Be alert that scammers are trying to get you to allow them access or control over your computer.  By doing so, you may be allowing access to your private information within which could permit a fraudster to gain control of your account(s) and the ability to transact within.  Be very careful when opening emails that you are unaware of the sender, and ensure that you have the most up to date virus and malware protection at all times. 

Consumers have allowed third parties to take control of their computers. In doing so, the fraudsters have signed victims up for Bank Online and used the External Transfer function to remove money from their accounts or lines of credit. The fraudsters claim that they have placed a deposit INTO their account, however the money is gone. In addition, victims are told to purchase gift cards and are instructed “not tell their bank about these transactions”.

Coronavirus Scams

As the COVID-19 pandemic continues to impact the United States, consumers should remain vigilant to the scams that prey on virus-related fears. If you receive calls, emails, or other communications offering COVID-19 related grants or stimulus payments in exchange for personal financial information, or an advance fee, or charge of any kind, including the purchase of gift cards, please do not respond. These are scams. Check out these important resources:

COVID-19 Phishing

FinCEN and U.S. law enforcement have observed significant increases in phishing campaigns that attempt to lure healthcare and pharmaceutical providers, with offers of COVID-19 information and supplies. Phishing scams target individuals with communications appearing to come from legitimate sources to collect victims’ personal and financial data and potentially infect their devices by convincing the target to download malicious programs. Cybercriminals usually send these phishing communications by email but may also use phone calls or text messages. Be cautious when receiving unsolicited communications.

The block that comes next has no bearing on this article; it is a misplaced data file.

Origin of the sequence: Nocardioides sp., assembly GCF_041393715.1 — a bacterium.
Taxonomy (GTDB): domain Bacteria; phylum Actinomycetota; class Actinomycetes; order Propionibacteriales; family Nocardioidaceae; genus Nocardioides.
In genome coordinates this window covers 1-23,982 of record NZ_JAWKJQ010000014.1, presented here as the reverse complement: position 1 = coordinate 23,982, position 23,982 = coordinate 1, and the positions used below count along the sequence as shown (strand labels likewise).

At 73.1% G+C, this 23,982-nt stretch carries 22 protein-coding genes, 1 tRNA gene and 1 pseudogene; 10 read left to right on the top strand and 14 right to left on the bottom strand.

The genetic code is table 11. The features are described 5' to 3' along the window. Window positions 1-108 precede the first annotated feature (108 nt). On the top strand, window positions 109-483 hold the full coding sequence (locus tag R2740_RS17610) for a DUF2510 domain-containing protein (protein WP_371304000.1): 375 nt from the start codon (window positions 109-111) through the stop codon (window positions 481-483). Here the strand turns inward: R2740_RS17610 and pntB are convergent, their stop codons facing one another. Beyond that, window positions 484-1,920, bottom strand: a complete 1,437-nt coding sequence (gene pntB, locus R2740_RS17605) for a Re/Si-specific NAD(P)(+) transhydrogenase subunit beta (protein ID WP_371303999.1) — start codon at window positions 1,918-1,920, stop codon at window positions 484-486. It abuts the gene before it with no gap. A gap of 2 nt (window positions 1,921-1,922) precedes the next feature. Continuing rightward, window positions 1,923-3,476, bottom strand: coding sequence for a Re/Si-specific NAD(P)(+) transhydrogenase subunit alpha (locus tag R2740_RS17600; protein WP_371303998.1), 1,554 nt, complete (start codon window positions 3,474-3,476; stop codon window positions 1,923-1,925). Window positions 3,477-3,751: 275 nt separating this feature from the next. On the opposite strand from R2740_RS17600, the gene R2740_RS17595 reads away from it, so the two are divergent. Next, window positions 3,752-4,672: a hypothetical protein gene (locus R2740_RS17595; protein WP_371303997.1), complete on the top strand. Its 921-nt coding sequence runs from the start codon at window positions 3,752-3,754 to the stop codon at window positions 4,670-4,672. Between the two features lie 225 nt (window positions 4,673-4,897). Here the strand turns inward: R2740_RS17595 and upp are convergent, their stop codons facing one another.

IRS Tax Refund Scam

The IRS has discovered a new twist on the IRS Tax Refund scam that is utilizing the victims’ own bank accounts. Cybercriminals steal data to file fraudulent tax returns. Here’s the twist: The fraudulent tax returns are deposited in the victim’s own bank account. The criminals pose as a debt collection agency and contact the victim to say a refund has been mistakenly deposited into their account and ask the taxpayers to forward the money to the fraudsters. Take the following steps if you receive a direct deposit refund you did not request:

  1. Contact the bank/financial institution where the direct deposit was received and have them return the refund to the IRS.
  2. Call the IRS toll-free at 800-829-1040 (individual) or 800-829-4933 (business) to explain why the direct deposit is being returned.
  3. Keep in mind interest may accrue on the mistaken refund.
  4. Review the IRS information: the Taxpayer Guide to Identity Theft.

Remote Software Vulnerabilities

Cybercriminals and malicious state actors are targeting vulnerabilities in online remote login tools and virtual meeting environments to steal sensitive information, compromise financial activity, and disrupt business operations. Many criminals are forging online identity verification processes. Keep your login information secure and beware of suspicious scenarios.